Editor: Rachel Rose (Anvil Press, 2017)
Sustenance, edited by Poet Laureate of Vancouver Rachel Rose is a compilation of 231 short stories, poems, recipes, opinion pieces and essays on the subject of food—from literal to abstract. The contributing authors are a well-balanced combination of prominent names such as Thomas Lars, Evelyn Lau, Fiona Tinwei Lam or Meeru Dhalwalla and lesser-known authors. What they all have in common is their passion and love for food of any kind, food sourcing, cooking, sharing and writing recipes.
One could argue that having successful cooks and entrepreneurs contribute to the book emphasizes the commercial aspect of food as a commodity. But all writers are donating their honoraria to the BC Farmers Market Nutrition Coupon Program.
The book starts with an introduction of Rachel Rose, where she explains that “Sustenance is about giving back to those in need and supporting those who feed us locally.” The introduction is followed by a poem by Rose, called Cooking Lesson, which sets the tone for the entire book: describing the subject of food as a marker of heritage that is closely connected to an individual’s concept of home.
For refugees, who – as one of the most vulnerable members of our society – were forced to flee their homeland, food can become an insightful expression of their culture and reminder of their roots that they had to leave behind. If you lost a lifetime of history, family and feeling of home food can preserve the memory of a life as it used to be, and eventually give back your sense of identity that was lost through the implications of involuntary escape.
This is highlighted in Kim Davids Mandar’s essay Smoke Signals, in which the author remembers her dad cooking curry and roti and explains that “Far from his native land, there was something primal, healing, connecting about a taste of home.”
In her short story Yemini Soup, Israeli-Canadian writer Ayelet Tsabari describes the experience of cooking Yemini Soup that was passed through several generations in her family. She reflects that she is “a Jewish Yemeni woman” when she makes her mother’s Yemeni Soup and forgets that she lives in “a cold and strange city, ten time-zones away from my family.”
Interestingly, Hartley Banack’s essay Sustenance outlines the role food has on defining social structures in institutions such as schools, and remembering and maintaining traditions while living in diaspora.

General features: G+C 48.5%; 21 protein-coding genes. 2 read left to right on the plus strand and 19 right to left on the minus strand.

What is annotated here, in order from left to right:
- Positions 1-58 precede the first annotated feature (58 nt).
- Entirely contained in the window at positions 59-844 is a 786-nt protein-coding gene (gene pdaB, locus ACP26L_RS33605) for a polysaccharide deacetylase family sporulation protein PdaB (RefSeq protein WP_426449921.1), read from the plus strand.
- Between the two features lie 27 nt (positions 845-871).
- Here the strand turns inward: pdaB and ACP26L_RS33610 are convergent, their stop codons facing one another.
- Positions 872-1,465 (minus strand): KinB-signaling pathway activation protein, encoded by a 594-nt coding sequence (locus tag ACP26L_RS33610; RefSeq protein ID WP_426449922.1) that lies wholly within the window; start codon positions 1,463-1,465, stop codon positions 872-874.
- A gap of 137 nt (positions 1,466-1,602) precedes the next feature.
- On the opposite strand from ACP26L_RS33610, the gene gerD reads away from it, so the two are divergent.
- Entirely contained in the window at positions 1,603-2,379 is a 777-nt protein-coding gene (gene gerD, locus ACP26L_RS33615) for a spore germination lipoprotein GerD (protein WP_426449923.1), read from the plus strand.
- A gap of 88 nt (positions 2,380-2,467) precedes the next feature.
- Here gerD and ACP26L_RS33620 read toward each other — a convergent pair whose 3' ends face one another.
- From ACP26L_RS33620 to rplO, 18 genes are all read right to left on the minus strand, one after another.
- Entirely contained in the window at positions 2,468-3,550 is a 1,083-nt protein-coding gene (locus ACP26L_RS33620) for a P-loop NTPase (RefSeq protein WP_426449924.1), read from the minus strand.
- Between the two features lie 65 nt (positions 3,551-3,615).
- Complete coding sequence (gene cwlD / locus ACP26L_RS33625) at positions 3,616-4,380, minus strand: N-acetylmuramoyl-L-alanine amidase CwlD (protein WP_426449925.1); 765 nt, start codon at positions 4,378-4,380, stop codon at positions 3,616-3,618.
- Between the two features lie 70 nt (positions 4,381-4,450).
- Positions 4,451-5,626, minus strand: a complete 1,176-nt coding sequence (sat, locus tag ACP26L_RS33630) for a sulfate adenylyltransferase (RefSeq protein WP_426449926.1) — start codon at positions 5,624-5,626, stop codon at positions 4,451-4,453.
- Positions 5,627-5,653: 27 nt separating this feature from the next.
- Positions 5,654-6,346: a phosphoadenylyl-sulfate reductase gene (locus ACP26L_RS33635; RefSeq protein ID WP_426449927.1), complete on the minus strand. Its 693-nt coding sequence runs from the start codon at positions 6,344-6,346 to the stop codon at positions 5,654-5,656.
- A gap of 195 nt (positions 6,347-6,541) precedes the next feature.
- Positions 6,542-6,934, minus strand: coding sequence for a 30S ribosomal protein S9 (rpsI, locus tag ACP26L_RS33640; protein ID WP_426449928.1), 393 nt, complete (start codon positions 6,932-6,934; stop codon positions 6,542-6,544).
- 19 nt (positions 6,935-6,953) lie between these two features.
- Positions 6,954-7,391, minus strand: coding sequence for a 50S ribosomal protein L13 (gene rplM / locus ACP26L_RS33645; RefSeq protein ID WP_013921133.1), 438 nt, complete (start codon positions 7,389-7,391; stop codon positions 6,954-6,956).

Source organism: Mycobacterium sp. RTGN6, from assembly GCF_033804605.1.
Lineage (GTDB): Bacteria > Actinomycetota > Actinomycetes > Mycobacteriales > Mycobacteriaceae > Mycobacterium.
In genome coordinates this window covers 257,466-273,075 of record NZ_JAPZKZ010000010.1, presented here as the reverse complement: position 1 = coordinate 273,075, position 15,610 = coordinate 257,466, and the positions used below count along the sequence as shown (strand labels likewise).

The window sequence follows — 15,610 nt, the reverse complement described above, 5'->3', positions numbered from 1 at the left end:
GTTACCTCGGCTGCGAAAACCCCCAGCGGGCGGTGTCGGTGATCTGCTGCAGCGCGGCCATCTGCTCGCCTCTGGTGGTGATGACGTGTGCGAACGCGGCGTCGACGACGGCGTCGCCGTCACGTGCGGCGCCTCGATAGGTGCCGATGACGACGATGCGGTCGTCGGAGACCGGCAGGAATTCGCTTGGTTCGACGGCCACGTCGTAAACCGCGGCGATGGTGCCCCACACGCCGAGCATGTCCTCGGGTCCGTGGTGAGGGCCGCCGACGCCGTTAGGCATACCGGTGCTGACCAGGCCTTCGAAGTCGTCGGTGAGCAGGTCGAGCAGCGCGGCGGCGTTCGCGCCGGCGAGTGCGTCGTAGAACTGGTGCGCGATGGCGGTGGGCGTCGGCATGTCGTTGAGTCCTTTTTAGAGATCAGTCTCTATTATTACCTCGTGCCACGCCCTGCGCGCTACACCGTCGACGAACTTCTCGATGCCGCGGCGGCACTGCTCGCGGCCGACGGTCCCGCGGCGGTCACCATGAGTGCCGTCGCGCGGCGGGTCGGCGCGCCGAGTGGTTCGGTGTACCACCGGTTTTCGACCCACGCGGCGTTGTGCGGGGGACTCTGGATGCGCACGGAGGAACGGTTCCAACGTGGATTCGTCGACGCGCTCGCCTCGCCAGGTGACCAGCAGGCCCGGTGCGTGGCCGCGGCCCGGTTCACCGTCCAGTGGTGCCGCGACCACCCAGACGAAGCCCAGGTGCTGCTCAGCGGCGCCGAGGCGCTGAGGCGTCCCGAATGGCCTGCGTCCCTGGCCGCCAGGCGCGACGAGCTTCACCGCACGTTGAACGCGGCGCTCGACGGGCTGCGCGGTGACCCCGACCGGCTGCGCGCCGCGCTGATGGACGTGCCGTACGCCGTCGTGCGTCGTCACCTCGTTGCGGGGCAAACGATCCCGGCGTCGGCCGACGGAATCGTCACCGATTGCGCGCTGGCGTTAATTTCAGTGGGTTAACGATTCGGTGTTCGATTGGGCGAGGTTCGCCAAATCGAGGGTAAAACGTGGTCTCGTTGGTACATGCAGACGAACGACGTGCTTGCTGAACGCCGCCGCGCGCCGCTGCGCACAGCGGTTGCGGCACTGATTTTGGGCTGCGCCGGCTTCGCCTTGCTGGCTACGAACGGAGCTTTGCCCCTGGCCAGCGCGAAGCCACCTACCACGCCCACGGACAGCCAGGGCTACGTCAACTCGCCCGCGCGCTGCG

The book also raises awareness of the importance of food security or the lack of it for low-income families and new immigrants in Vancouver. Thirteen-year-old Meghan Tran’s piece, Untitled, focuses on food waste in our superficial consumer society. In a remarkably concise manner she observes the cases and effects of produce that is thrown away because of their looks, and wonders: “[…] is eating misshapen, perfectly good-tasting food that bad?”
The book’s multicultural approach to food is very timely and each author’s contribution is accompanied with a coloured picture depicting fruits, vegetables, a dish or other subjects related to the chapter.
Over 40 percent of Vancouver’s residents were born outside of Canada , which is also reflected in the abundant and diverse restaurant scene in the city. Despite the city’s diversity, writers—such as Carole Counihan in Food Activism: Agency, Democracy and Economy—argue that foreigners and outsiders are not really included in the cultural heritage discourse in food activism. But Sustenance proves otherwise.
By inviting contributors from diverse cultures, gender, demographics, class and status, Sustenance makes the subject of food as a political statement interesting in the most poetic and powerful way. As a matter of fact, the diverse perspectives on cooking, eating, writing recipes are one of the strongest arguments, reflecting the universal value of food as a cultural heritage that reinvents traditions and the concept of a nation. This is also illustrated in the most practical way through the recipes shared in the book. I personally tried out the recipe for the Afgan Bolani Katchalu , which is a traditional Afgani flatbread that is stuffed with vegetables tomatoes or lintels. It was easy to make and tasted delicious!
Aside from food being a necessity a source of strength, nourishment and creator of peace, the stories told in this book, highlight the complexity of food, as a common denominator, gender determinator, act of love, and as cultural heritage that connects second and third generation immigrants back to their roots. The contributors eloquently illustrate that the value of cultural heritage can hardly be dissociated from the value of the people that produce it.
Sustenance addresses multi-facetted issues of the subject of food in a vivid and down-to-earth manner. It is both a thought-provoking discourse of the subject of how we source and handle food as well as a poetic homage to food as a connector that bridges cultures and brings societies together. In this way, it is a homage to Vancouver as an open-minded, multi-cultural city, where everyone can thrive to make this city their home.
For more information on Sustenance: Writers from BC and Beyond on the Subject of Food, visit the Anvil Press website.
Those interested in Sustenance might also like the following books:
- Counihan, Carole. Food Activism: Agency, Democracy and Economy, Bloomsbury Academic 2014.
- Cobb, Tanya Denckla, Reclaiming our food how the grassroots food movement is changing the way we eat. Storey Publishing, LLC, 2011.
Ulduz Maschaykh is an art/urban historian with an interest in architecture, design and the impact of cities on people’s lives. Through her international studies in Bonn (Germany), Vancouver (Canada) and Auckland (New Zealand) she has gained a diverse and intercultural understanding of cultures and cities. She is the author of the book, “The Changing Image of Affordable Housing – Design, Gentrification and Community in Canada and Europe”